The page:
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Environmental Groups Say Clock is Ticking on Effective Marcellus Shale Bills

November 14, 2011

HARRISBURG, Pa. - There are only nine days left on Pennsylvania's legislative calendar, and environmental groups such as the Chesapeake Bay Foundation are concerned that the session could conclude without solid legislation in place to address potential problems associated with Marcellus Shale natural gas drilling projects.

Matt Ehrhart is executive director of the Chesapeake Bay Foundation (CBF) in Pennsylvania and a member of the Governor's Marcellus Shale Advisory Commission.

"We have an opportunity to update this legislation, to make sure that all the important data is being incorporated into the decision-making. A lot of this gets into really fine sorts of details, but it's critical to manage those details well."

Ehrhart says getting all this right the first time is critical. He says rarely does the General Assembly tackle legislation of this magnitude and then revisit it later for tweaking.

"If we simply address the sexy issues - impact fee or severance tax issue and the local land use pre-emption - if we move some of those things forward without the other protection pieces in the oil and gas act restructuring, I'm concerned that you do a couple of things and you don't come back."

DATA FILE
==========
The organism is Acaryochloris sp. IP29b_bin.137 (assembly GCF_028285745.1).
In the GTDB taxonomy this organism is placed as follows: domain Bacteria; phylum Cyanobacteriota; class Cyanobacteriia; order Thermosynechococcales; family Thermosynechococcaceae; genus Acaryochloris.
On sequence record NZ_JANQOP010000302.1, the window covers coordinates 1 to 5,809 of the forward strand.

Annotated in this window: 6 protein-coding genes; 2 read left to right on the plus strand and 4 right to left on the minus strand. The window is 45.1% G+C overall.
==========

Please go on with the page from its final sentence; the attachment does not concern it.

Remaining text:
Among the specific recommendations the groups see as critical to any effective legislation are identifying where drilling should be further restricted, improved water resource management, and a new review of spill containment systems. Ehrhart says it should also address potential effects on the environment and residents who live near drilling sites.

"I think you have to look at a bonding structure so that if you have problems, you have the resources necessary to rectify the situation."

The General Assembly is currently poised to take action on two bills to regulate the development of natural gas from the Marcellus Shale. CBF and the Pennsylvania Environmental Council say that, while both bills contain important provisions, each is missing critical safeguards needed to ensure public health and safety, clean water supplies, and effective use of the land.

Tom Joseph, Public News Service - PA